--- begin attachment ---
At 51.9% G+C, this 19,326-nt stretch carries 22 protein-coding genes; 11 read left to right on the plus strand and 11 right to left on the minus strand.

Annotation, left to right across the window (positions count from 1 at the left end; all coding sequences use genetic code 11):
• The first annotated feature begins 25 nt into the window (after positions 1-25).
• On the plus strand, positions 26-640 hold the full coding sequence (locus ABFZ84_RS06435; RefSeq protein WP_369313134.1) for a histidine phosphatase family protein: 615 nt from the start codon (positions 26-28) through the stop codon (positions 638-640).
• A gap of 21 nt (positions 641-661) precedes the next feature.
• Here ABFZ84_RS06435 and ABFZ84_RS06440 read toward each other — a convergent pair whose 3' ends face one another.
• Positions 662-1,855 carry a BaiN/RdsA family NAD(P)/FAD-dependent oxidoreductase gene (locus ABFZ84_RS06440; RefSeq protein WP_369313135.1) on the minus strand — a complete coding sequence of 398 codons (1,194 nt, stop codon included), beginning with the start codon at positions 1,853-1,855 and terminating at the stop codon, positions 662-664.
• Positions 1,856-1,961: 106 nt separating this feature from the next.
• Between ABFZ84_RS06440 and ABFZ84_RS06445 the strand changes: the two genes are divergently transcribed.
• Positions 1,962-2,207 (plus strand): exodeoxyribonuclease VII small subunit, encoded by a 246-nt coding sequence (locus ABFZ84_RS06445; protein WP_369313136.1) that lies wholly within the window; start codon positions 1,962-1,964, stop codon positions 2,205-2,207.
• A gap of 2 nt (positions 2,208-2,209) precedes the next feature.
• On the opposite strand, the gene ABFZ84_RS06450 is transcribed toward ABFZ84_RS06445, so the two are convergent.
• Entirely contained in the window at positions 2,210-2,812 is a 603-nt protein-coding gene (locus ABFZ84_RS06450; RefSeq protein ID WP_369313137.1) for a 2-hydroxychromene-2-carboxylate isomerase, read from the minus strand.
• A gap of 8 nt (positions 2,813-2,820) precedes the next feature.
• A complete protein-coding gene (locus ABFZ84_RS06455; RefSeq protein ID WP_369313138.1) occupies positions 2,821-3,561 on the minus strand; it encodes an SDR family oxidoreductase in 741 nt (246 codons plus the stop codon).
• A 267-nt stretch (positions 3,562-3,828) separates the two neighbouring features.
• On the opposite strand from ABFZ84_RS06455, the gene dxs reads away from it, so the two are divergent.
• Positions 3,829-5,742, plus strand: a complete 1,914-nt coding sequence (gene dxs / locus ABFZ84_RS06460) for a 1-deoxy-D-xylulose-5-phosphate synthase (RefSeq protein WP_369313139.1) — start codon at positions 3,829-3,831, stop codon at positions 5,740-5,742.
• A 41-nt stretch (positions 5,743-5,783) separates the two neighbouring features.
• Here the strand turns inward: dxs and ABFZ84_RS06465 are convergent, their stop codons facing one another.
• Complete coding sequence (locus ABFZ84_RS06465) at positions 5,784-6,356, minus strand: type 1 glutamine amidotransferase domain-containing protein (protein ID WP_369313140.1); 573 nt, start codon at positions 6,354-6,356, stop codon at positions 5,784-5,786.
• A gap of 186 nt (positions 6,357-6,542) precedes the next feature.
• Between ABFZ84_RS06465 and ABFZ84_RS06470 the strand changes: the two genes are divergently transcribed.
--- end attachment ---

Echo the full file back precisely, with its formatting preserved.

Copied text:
At 51.9% G+C, this 19,326-nt stretch carries 22 protein-coding genes; 11 read left to right on the plus strand and 11 right to left on the minus strand.

Annotation, left to right across the window (positions count from 1 at the left end; all coding sequences use genetic code 11):
• The first annotated feature begins 25 nt into the window (after positions 1-25).
• On the plus strand, positions 26-640 hold the full coding sequence (locus ABFZ84_RS06435; RefSeq protein WP_369313134.1) for a histidine phosphatase family protein: 615 nt from the start codon (positions 26-28) through the stop codon (positions 638-640).
• A gap of 21 nt (positions 641-661) precedes the next feature.
• Here ABFZ84_RS06435 and ABFZ84_RS06440 read toward each other — a convergent pair whose 3' ends face one another.
• Positions 662-1,855 carry a BaiN/RdsA family NAD(P)/FAD-dependent oxidoreductase gene (locus ABFZ84_RS06440; RefSeq protein WP_369313135.1) on the minus strand — a complete coding sequence of 398 codons (1,194 nt, stop codon included), beginning with the start codon at positions 1,853-1,855 and terminating at the stop codon, positions 662-664.
• Positions 1,856-1,961: 106 nt separating this feature from the next.
• Between ABFZ84_RS06440 and ABFZ84_RS06445 the strand changes: the two genes are divergently transcribed.
• Positions 1,962-2,207 (plus strand): exodeoxyribonuclease VII small subunit, encoded by a 246-nt coding sequence (locus ABFZ84_RS06445; protein WP_369313136.1) that lies wholly within the window; start codon positions 1,962-1,964, stop codon positions 2,205-2,207.
• A gap of 2 nt (positions 2,208-2,209) precedes the next feature.
• On the opposite strand, the gene ABFZ84_RS06450 is transcribed toward ABFZ84_RS06445, so the two are convergent.
• Entirely contained in the window at positions 2,210-2,812 is a 603-nt protein-coding gene (locus ABFZ84_RS06450; RefSeq protein ID WP_369313137.1) for a 2-hydroxychromene-2-carboxylate isomerase, read from the minus strand.
• A gap of 8 nt (positions 2,813-2,820) precedes the next feature.
• A complete protein-coding gene (locus ABFZ84_RS06455; RefSeq protein ID WP_369313138.1) occupies positions 2,821-3,561 on the minus strand; it encodes an SDR family oxidoreductase in 741 nt (246 codons plus the stop codon).
• A 267-nt stretch (positions 3,562-3,828) separates the two neighbouring features.
• On the opposite strand from ABFZ84_RS06455, the gene dxs reads away from it, so the two are divergent.
• Positions 3,829-5,742, plus strand: a complete 1,914-nt coding sequence (gene dxs / locus ABFZ84_RS06460) for a 1-deoxy-D-xylulose-5-phosphate synthase (RefSeq protein WP_369313139.1) — start codon at positions 3,829-3,831, stop codon at positions 5,740-5,742.
• A 41-nt stretch (positions 5,743-5,783) separates the two neighbouring features.
• Here the strand turns inward: dxs and ABFZ84_RS06465 are convergent, their stop codons facing one another.
• Complete coding sequence (locus ABFZ84_RS06465) at positions 5,784-6,356, minus strand: type 1 glutamine amidotransferase domain-containing protein (protein ID WP_369313140.1); 573 nt, start codon at positions 6,354-6,356, stop codon at positions 5,784-5,786.
• A gap of 186 nt (positions 6,357-6,542) precedes the next feature.
• Between ABFZ84_RS06465 and ABFZ84_RS06470 the strand changes: the two genes are divergently transcribed.